Pew Research Center survey reports, demographic studies and data-driven analysis
Top One-Word Reactions to GOP Candidates
When Americans are asked what one word comes to mind when thinking about Mitt Romney, no single term stands out. The most frequent responses are “no” or “no way,” and “rich.” In surveys conducted last year, far more mentioned the Republican presidential candidate’s Mormon faith than anything else.
More See “Too Much” Religious Talk by Politicians
A new survey finds signs of public uneasiness with the mixing of religion and politics. The number of people who say there has been too much religious talk by political leaders stands at an all-time high since the Pew Research Center began asking the question more than a decade ago.
As Gas Prices Pinch, Support for Oil and Gas Production Grows
At a time of rising gas prices, more Americans continue to view the development of alternative energy sources as a higher priority than the increased production of oil, coal and natural gas, but the gap has narrowed considerably over the past year.
Little Support for U.S. Intervention in Syrian Conflict
Most Americans say the U.S. does not have a responsibility to intervene in the conflict in Syria and oppose using military options to protect anti-government forces. However, a majority are concerned about the possibility of Iran developing nuclear weapons and worry that the U.S. will wait too long to act.
Romney Leads GOP Contest, Trails in Matchup with Obama
Mitt Romney has retaken a significant lead nationally in the race for the Republican presidential nomination, even as he has fallen further behind Barack Obama in a general election matchup. Obama’s job approval rating has reached 50% for the first time since last May, shortly after the killing of Osama bin Laden.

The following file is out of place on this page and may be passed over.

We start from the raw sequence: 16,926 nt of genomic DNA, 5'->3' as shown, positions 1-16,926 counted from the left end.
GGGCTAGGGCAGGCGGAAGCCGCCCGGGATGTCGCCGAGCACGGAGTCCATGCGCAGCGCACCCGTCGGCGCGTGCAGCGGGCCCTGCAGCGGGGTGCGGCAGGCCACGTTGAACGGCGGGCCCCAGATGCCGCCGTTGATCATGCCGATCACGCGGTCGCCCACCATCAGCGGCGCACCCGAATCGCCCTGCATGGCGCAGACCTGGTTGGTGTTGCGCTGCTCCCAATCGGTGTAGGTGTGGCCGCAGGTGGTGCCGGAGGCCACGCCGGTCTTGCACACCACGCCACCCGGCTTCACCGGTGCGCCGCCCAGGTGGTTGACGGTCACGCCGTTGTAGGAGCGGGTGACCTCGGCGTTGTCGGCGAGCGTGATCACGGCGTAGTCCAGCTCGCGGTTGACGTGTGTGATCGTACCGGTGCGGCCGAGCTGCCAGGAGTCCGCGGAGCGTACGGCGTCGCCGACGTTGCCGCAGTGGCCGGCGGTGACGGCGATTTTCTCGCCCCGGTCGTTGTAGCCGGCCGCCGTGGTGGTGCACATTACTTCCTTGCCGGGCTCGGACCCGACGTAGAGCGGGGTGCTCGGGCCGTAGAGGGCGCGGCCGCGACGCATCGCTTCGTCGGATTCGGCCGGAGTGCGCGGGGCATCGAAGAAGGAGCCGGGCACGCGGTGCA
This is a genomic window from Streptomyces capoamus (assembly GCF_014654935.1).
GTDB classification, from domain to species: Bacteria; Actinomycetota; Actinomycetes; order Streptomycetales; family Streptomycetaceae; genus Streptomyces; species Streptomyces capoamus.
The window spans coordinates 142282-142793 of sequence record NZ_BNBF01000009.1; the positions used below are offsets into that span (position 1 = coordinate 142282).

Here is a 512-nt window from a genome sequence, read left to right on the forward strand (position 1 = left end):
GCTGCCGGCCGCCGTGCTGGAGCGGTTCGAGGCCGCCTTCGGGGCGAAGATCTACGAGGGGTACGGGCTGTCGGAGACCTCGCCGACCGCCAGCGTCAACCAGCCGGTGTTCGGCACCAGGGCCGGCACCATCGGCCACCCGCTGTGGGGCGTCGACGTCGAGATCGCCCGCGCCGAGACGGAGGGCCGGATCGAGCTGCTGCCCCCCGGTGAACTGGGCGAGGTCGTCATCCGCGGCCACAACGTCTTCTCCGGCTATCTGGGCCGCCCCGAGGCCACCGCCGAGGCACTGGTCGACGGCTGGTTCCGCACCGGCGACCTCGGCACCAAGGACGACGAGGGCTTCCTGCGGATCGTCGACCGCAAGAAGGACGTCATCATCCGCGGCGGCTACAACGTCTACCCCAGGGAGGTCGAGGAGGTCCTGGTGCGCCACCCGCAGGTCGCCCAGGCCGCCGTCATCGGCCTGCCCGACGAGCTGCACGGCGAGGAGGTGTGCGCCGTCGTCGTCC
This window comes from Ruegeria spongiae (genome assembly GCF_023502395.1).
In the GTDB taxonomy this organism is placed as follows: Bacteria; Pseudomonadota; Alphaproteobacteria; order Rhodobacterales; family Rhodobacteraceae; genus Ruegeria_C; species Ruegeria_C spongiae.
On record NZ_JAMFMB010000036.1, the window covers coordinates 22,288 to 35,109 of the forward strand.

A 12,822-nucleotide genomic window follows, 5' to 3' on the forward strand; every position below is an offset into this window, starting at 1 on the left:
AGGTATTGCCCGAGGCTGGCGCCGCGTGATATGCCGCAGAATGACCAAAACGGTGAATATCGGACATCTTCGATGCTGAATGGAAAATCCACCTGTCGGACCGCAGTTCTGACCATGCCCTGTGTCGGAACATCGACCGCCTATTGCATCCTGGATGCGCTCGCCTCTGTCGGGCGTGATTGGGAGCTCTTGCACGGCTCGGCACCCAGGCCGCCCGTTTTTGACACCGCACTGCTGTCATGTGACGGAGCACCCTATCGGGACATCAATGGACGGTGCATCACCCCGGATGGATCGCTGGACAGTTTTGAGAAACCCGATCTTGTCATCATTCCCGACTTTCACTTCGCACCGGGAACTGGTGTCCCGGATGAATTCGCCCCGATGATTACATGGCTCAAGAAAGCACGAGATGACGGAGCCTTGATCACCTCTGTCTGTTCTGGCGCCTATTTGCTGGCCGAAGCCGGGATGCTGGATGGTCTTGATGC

GOP Race Is Rallying Democrats
Currently, 49% of Democrats say that as they learn more about the GOP candidates, their impression of Obama is getting better. Just 36% of Democrats expressed this view in December, before the Republican primaries began.
For the Public, It’s Not about Class Warfare, But Fairness
Income inequality has become a major issue in the presidential campaign.
Colleges Viewed Positively, But Conservatives Express Doubts
Americans generally think that colleges and universities have a positive impact on the country, however, conservative Republicans are skeptical of colleges’ effects on the country.
Public Spreads Blame for Rising Gasoline Prices
While 18% say President Obama or his administration are most to blame, about as many (14%) volunteer the oil companies or domestic oil producers. Roughly one-in-ten (11%) mostly blame Iran, the upheaval in the Middle East or the threat of war in the region.
Public Views of the Divide between Religion and Politics
Recent comments by presidential candidate Rick Santorum have brought renewed attention to the role of religion in politics. In both 2010 and 2008, narrow majorities said that churches and other houses of worship should keep out of political matters rather than express their views on social and political questions.